Mother Earth is a nature’s creation that has many mysteries inside. Before this, you might have seen various plants and animals which have bisexual characteristics. But this latest discovery will surprise you. Nematodes are one of the most ordinary creatures on the Earth who live in lakes. But an international team of scientists has found a new type of nematode residing in a most unfriendly environment. These tiny worms live in California’s Mono Lake, which contains three times more salt than ocean water. The lake is popular for inhospitable nature; it consists of excessive amounts of arsenic and salt. Notably, the nematodes sustain massive quantities of arsenic. Although, the new study has added a new member to the Mono Lake family. Before this, scientists were aware of only two animal genes, diving flies and brine shrimp, which reside in the salty lake.
Prof. Paul Sternberg from Caltech and other researchers from the US, Israel, the UK, and Japan have teamed up to conduct the study, including Dr. Amir Sapir from the University of Haifa. The team has found eight creatures that belong to the group of worms called nematodes. From the finding, science knows only three species. Due to their resistance to arsenic, scientists have classified these worms as extremophiles.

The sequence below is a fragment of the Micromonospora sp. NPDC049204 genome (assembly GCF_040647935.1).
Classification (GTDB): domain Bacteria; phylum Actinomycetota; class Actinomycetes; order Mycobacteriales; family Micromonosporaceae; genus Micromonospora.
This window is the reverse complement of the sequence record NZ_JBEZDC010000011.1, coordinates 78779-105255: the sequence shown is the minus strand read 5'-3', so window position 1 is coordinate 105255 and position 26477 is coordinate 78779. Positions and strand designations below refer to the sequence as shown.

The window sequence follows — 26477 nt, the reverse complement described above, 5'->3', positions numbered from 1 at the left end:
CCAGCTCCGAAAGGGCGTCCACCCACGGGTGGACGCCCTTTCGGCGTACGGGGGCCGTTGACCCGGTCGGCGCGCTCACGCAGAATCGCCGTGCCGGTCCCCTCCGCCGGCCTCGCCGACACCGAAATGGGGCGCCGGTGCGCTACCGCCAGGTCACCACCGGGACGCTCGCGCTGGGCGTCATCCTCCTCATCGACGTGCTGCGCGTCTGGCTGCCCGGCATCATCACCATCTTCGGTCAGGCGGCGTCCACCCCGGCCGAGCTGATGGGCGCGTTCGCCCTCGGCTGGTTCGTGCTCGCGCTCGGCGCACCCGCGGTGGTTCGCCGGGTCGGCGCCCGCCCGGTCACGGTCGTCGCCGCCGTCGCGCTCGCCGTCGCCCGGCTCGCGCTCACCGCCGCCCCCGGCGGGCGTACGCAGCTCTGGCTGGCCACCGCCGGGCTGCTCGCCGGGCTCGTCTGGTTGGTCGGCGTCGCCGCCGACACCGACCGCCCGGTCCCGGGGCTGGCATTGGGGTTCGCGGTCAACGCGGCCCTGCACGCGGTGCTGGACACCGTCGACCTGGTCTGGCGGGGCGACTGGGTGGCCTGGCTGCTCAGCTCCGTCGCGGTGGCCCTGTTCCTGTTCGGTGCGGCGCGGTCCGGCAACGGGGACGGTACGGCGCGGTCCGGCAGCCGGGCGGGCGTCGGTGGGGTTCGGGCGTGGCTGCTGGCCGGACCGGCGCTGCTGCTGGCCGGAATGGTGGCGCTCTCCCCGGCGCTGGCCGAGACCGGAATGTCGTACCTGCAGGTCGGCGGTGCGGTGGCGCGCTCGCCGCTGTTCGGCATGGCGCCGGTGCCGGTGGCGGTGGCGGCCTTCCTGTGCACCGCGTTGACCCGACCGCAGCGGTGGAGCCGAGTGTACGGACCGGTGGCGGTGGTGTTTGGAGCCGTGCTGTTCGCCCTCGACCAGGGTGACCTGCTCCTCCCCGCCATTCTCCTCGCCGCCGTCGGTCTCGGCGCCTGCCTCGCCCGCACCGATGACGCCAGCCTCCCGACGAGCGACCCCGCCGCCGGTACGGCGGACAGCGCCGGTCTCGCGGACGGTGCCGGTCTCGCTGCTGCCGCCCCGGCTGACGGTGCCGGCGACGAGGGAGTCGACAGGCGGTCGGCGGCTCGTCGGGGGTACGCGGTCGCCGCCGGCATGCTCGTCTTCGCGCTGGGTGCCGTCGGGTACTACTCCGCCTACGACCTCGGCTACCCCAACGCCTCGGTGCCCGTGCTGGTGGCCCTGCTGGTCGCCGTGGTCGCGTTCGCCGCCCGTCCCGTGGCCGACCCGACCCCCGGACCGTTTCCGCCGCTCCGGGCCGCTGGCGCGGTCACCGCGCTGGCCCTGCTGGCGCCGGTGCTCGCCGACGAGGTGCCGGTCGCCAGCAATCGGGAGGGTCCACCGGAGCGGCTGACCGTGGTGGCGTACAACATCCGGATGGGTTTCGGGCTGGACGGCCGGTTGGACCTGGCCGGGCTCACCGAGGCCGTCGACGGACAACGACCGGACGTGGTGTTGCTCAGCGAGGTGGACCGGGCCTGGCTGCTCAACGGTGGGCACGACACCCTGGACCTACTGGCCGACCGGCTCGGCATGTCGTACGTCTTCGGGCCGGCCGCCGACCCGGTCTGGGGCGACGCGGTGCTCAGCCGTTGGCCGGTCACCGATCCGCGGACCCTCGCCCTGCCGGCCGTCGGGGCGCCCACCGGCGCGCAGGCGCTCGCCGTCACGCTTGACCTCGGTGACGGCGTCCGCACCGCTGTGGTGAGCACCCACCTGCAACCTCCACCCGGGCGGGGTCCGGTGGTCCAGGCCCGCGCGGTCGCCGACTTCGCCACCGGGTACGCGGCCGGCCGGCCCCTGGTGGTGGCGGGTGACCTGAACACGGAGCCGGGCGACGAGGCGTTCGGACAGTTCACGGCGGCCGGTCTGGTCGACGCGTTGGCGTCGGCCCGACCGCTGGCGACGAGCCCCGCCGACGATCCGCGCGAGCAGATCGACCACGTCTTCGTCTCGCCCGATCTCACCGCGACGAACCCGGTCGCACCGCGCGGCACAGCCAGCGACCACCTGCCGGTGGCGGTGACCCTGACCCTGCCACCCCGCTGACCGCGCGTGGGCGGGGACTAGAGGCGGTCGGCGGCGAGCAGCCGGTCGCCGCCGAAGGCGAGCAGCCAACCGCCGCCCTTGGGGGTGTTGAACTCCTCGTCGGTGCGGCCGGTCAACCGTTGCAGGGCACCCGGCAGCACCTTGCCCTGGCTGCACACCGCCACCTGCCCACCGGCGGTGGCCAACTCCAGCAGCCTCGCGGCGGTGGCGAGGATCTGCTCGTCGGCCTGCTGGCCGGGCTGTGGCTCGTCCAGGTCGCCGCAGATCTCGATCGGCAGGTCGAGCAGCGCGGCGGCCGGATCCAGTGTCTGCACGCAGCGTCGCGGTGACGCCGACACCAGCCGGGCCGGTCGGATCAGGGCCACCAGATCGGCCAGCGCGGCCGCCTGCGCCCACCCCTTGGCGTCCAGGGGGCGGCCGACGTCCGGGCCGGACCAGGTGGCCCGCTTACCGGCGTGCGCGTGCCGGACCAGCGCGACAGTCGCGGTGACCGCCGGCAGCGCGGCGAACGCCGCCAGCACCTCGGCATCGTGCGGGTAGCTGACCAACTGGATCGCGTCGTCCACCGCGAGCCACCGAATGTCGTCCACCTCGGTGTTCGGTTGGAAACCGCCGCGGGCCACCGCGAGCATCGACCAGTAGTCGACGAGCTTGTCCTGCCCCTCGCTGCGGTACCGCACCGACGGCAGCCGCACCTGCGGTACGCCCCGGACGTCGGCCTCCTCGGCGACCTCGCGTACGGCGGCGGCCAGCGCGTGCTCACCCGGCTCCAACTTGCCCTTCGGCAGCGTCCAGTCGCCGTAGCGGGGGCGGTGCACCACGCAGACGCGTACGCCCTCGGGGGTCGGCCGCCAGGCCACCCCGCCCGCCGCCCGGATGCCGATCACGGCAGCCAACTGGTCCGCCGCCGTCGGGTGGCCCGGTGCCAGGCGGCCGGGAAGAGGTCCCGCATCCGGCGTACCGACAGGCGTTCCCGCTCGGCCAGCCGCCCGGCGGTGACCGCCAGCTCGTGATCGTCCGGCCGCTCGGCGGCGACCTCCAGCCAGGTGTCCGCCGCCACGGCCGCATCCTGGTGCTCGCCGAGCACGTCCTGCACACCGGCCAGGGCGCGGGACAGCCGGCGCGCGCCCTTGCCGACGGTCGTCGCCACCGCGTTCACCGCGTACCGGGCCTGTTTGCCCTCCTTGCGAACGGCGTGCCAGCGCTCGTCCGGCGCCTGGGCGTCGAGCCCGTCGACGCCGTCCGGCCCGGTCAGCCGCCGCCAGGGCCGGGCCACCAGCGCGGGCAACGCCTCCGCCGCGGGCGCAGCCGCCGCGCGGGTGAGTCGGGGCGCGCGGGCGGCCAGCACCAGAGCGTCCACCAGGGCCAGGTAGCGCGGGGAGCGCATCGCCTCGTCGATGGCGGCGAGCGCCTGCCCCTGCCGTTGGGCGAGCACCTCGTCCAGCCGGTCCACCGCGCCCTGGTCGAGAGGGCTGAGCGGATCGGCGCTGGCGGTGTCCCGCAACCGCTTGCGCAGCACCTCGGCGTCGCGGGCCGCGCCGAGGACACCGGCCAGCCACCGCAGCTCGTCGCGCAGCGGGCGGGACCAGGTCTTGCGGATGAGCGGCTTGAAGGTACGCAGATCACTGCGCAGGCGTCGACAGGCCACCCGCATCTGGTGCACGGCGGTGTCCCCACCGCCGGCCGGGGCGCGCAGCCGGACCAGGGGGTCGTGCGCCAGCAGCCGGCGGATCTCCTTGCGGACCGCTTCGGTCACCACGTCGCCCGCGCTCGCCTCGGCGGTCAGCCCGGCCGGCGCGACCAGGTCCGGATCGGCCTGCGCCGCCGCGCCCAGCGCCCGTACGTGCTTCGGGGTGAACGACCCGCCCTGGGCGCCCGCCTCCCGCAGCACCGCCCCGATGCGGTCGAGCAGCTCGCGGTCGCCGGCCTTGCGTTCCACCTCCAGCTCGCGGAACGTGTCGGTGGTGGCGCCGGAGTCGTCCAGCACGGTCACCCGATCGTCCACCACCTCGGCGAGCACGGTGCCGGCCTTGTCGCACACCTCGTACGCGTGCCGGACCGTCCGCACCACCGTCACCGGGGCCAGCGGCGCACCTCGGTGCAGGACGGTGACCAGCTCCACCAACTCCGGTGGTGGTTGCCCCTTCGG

One of the newly found creatures seems different. Researchers have named it Auanema sp., which is a new genus having the potential to adapt to Mono lake’s harsh environment. As per the team, this nematode has 500 times more resistance to arsenic than the utmost limit for humans. The most remarkable aspect of Auanema sp. is scientists have discovered it in three sexes, i.e., female, male, and hermaphroditic. Scientists note the newly discovered species include hermaphrodites as a third sex. The number of bisexual creatures seems around the same as the male and female populations. What’s different is, hermaphrodites have the potential to self-reproduce. On the other hand, males and females have to mate sexually for reproduction.
The biologists have discovered that mother worms inclined to give birth to both male and female descendants in the early stages of reproduction. But mother nematodes got older as time passed and started giving birth to hermaphroditic babies. James S. Lee, a co-author of the study, has theorized the reason behind the birth of hermaphrodites babies. As per James, the males and females offspring could assist in maintaining the genetic variation via sexual recombination. On the other hand, the hermaphrodites could diffuse into new surroundings and start producing new community there. Now, scientists aim to put the newly-discovered species in order. Even more, they seek to know how these worms live in such harsh conditions. The international team of biologists has published their findings in the journal Current Biology.